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In Easter Message, Bishop Kukah Says Nigerians Are Ready to Reclaim Their Country

He Supreme Court judges have their conscience and God to answer to as they decide 2023 general election cases.

The Catholic Bishop of Sokoto Diocese, Matthew Hassan Kukah, on Sunday said Nigerians were ready to reclaim their country, “as God guides President Muhammadu Buhari in his retirement at the end of his second tenure on May 29, 2023.”

In his 2023 Easter message, made available to newsmen in Abuja, the clergy also told the president-elect, Bola Ahmed Tinubu, that the most urgent task facing Nigeria was not infrastructure or the “usual cheap talk about the dividends of democracy, but the most urgent mission of embarking on the psychological journey of making Nigerians feel whole again and cutting off the chains of ethnicity and religious bigotry and placing the nation on the path to our greatness, of exorcising the ghost of nepotism and religious bigotry.”

Kukah also urged the Supreme Court of Nigeria to remember that they have their conscience and God to answer to as they decide on the cases arising from the 2023 general elections.

According to Bishop Kukah: “As you (President Buhari) prepare to return to Daura or Kaduna, I do not know if you feel fulfilled or that you met the tall dreams and goals you set for yourself such as: ending banditry, defeating corruption, bringing back our girls, belonging to everybody and belonging to nobody, selling off our presidential fleet and traveling with us etc.

“You may have followed my engagement with you through these messages over the years. You publicly referred to me during one of our visits as your number one public critic with a huge smile.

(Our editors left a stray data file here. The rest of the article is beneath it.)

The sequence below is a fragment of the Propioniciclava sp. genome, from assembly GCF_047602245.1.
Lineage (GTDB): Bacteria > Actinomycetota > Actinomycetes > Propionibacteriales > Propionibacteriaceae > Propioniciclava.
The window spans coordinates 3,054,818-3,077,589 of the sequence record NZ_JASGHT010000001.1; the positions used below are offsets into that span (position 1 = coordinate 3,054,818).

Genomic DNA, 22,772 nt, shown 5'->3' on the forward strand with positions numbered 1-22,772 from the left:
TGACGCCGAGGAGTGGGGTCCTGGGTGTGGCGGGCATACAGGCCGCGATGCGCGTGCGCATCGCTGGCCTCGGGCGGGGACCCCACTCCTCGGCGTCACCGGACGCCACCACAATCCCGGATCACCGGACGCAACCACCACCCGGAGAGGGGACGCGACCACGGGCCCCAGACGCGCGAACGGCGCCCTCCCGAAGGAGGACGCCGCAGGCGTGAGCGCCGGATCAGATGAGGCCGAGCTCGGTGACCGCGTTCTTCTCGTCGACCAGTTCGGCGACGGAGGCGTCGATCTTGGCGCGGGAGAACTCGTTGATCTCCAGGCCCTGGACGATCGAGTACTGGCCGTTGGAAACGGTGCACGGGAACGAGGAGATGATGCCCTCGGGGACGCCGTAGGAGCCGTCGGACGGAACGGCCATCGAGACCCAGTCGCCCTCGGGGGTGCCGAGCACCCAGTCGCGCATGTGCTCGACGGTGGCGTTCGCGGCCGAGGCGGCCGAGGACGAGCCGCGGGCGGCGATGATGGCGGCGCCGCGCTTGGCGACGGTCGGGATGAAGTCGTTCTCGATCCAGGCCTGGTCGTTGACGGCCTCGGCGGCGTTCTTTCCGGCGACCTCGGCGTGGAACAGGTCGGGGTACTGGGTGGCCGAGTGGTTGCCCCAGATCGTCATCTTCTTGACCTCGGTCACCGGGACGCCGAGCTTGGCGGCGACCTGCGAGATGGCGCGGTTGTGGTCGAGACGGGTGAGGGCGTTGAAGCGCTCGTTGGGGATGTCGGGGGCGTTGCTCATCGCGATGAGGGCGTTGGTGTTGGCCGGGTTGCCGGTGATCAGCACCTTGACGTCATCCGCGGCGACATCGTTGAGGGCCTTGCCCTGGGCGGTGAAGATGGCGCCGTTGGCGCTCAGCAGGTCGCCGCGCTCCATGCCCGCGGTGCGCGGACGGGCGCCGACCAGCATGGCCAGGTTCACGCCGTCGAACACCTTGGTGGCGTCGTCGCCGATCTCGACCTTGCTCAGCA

“I commend you for the fact that you have known that none of this was done out of malice but that we want the best for our country.
“May God guide you in retirement while we all embark on the challenge of reclaiming the country we knew before you came.
“I am hopeful that you (President-elect) will appreciate that the most urgent task facing our nation is not infrastructure or the usual cheap talk about dividends of democracy.

“These are important but first, keep us alive because only the living can enjoy infrastructure. For now, the most urgent mission is to start a psychological journey of making Nigerians feel whole again, of creating a large tent of opportunity and hope for us all, of expanding the frontiers of our collective freedom, of cutting off the chains of ethnicity and religious bigotry, of helping us recover from the feeling of collective rape by those who imported the men of darkness that destroyed our country, of recovering our country and placing us on the path to our greatness, of exorcising the ghost of nepotism and religious bigotry.”

To the Supreme Court judges, Kukah stated: “We are saddened that your sacred temples have been invaded by the political class leaving the toxic fumes that now threaten your reputation as the last hope for all citizens.

“It is sad that your hard earned reputation is undergoing very severe stress and pressure from those who want justice on their own terms. Nigerians are looking up to you to reclaim their trust in you as the interpreters of the spirit of our laws.

“The future of our country is in your hands. You have only your conscience and your God to answer to when you listen to the claims and counter claims of Nigerian lawyers as you decide the future of our country. We pray that God gives you the wisdom to see what is right and the strength of character and conscience to stand by the truth.”